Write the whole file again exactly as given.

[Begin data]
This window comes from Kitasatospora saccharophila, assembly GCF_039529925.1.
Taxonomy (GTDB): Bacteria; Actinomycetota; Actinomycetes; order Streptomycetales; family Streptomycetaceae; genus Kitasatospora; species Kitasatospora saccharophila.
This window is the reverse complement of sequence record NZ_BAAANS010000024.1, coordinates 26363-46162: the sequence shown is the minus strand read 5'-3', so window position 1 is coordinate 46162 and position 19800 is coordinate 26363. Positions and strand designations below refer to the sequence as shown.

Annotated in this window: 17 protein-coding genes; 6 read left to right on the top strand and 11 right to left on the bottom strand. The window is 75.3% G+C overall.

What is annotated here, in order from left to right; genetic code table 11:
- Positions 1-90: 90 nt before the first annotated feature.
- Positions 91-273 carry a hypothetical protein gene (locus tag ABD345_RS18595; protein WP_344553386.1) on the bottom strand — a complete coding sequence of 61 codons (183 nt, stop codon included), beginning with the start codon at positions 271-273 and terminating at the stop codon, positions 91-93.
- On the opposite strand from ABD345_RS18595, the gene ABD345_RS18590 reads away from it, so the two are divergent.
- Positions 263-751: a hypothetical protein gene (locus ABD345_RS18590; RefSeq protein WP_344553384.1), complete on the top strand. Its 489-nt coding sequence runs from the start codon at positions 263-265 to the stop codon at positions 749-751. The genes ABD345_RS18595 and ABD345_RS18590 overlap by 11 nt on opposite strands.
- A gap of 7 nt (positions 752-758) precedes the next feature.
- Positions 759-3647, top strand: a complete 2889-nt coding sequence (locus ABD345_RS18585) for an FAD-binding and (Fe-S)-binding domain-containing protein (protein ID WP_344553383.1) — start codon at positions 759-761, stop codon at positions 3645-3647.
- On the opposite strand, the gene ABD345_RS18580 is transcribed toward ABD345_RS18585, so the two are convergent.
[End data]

This window comes from Kitasatospora saccharophila, assembly GCF_039529925.1.
Taxonomy (GTDB): Bacteria; Actinomycetota; Actinomycetes; order Streptomycetales; family Streptomycetaceae; genus Kitasatospora; species Kitasatospora saccharophila.
This window is the reverse complement of sequence record NZ_BAAANS010000024.1, coordinates 26363-46162: the sequence shown is the minus strand read 5'-3', so window position 1 is coordinate 46162 and position 19800 is coordinate 26363. Positions and strand designations below refer to the sequence as shown.

Annotated in this window: 17 protein-coding genes; 6 read left to right on the top strand and 11 right to left on the bottom strand. The window is 75.3% G+C overall.

What is annotated here, in order from left to right; genetic code table 11:
- Positions 1-90: 90 nt before the first annotated feature.
- Positions 91-273 carry a hypothetical protein gene (locus tag ABD345_RS18595; protein WP_344553386.1) on the bottom strand — a complete coding sequence of 61 codons (183 nt, stop codon included), beginning with the start codon at positions 271-273 and terminating at the stop codon, positions 91-93.
- On the opposite strand from ABD345_RS18595, the gene ABD345_RS18590 reads away from it, so the two are divergent.
- Positions 263-751: a hypothetical protein gene (locus ABD345_RS18590; RefSeq protein WP_344553384.1), complete on the top strand. Its 489-nt coding sequence runs from the start codon at positions 263-265 to the stop codon at positions 749-751. The genes ABD345_RS18595 and ABD345_RS18590 overlap by 11 nt on opposite strands.
- A gap of 7 nt (positions 752-758) precedes the next feature.
- Positions 759-3647, top strand: a complete 2889-nt coding sequence (locus ABD345_RS18585) for an FAD-binding and (Fe-S)-binding domain-containing protein (protein ID WP_344553383.1) — start codon at positions 759-761, stop codon at positions 3645-3647.
- On the opposite strand, the gene ABD345_RS18580 is transcribed toward ABD345_RS18585, so the two are convergent.